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Having a place for everything is key to a productive workbench.
We want to make stuff, not look for stuff! :-)

While we could make the cabinet out of wood, as long as your the parts are not too heavy, foam core is strong enough, inexpensive, and quicker to make than a wooden cabinet. Plus, no one has ever gotten splinters from foam core! :-)

I was able to make a 30 drawer parts bin for $4 by shopping at my local Dollar store.

Parts List:

Tools List:

  • Box cutter
  • Ruler (metal recommended)
  • Hot glue gun (not pictured)

Step 1: Plan and Cut

I worry that the boxes would easily fall out, so I slanted the shelves slightly (each shelf front is slanted 1cm higher than the back).

I also made the shelves not as deep as the actual container so I could grab the bin either by the sides or by the top and bottom.

Remember to take account the thickness of the shelf when measuring the height between shelves.

I arranged my containers 5 across and 6 high, but of course you can arrange them anyway you wish.

Step 2: Hot Glue

Hot glue dries quickly, so I hot glued one side first, and then hot glued three of the shelves on the other side. The remainder of the shelves ,I hot glued the remaining shelves afterwards and used a screwdriver to cleanup the excess glue.

Step 3: Done!

For the backing, I recycled cardboard packaging. Alternatively, you can use foam core for extra strength.

If you have tips, on how to hot glue a lot of surfaces at once, please leave a comment. That's one part that I'm not pleased with. Keep making!

UPDATES:
Thanks to the numerous people who has left helpful suggestions to improve this instructable!
- Use pins

<p>great idea</p>
<p>Its an awesome idea bro. I made it with the Bakelite sheet.</p><p>Here are some snaps.. Thank you so much..</p>
That looks quite a bit larger than the ones I used. Looks awesome! Thanks for sharing.
<p>Where did you get those containers? </p>
<p>That looks pretty awesome! Great job!</p>
<p>Thanks once again !!</p>
<p>Nice project buddy! the only thing I would suggest is that you go out and get yourself a super cheap woodworking router, then you can cut slots for the shelves to fit in which will make them really strong when you add glue. although i've never used foam board for anything other than insulation type stuff (would it respond well to having a slot cut out about a 1/3 of the depth of the sheet?) I have something similar to what you have, made out of plywood and i have found over the years it actually gets really heavy but I have a lot of nuts, bolts and leftover parts from flat packs that you just can't seem to throw away. </p><p>Thanks for the cool idea.</p>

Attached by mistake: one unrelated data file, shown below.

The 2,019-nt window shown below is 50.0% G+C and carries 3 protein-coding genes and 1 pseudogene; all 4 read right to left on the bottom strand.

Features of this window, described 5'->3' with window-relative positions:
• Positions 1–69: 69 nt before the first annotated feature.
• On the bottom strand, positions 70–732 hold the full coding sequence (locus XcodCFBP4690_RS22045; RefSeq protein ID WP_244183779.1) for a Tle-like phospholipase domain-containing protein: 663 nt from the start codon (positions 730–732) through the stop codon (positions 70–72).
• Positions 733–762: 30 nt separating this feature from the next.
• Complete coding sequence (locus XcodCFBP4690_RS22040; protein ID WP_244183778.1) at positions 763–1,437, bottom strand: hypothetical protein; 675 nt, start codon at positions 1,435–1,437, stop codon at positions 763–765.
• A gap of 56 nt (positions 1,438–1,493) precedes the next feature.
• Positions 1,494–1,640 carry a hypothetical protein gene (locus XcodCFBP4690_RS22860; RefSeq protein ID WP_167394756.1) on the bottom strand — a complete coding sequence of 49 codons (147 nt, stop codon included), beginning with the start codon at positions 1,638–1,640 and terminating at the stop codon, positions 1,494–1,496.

<p>An alternative to routing a groove would be to use two layers of foam board, with the inner layer having spacing to create grooves. It's quite a bit more work, and will take more material, but will add strength the way fractal7 is suggesting. See sketch below.</p>
That's an excellent idea!
<p>Woodworking has been on my list for years. However woodworking takes more room than I currently have, so for now I have to live vicariously through others :-)<br><iframe allowfullscreen="" frameborder="0" height="281" src="//www.youtube.com/embed/uijYQ07vVh0" width="500"></iframe></p>
<p>I love finding new channels to subscribe to. Thanks!</p><p>I am in a similar boat but I do have a one car garage. I have been spending this past year building up a little shop with what tools I can afford and need as I get started with small projects.</p>
<p>Sometimes you have to be creative finding a work space. Dedicated workshops are a luxury not everyone has.</p>
<p>I love it when a storage solution comes together like this! Perfect fits are music to my obsessive compulsive ears! Haha! Thanks for sharing!</p>
Thanks Christopher! All I need now is more space in my basement to put more shelves. lol
<p>I love how you planned to have the shelves be 1) not as deep as the containers, 2) slanted downward toward the back so that the bins don't fall out accidentally, and 3) reusing materials. What a great idea! Keep it up!</p>
Jeanniel1, Thank you for taking the time to leave me encouraging feedback. I really appreciate it.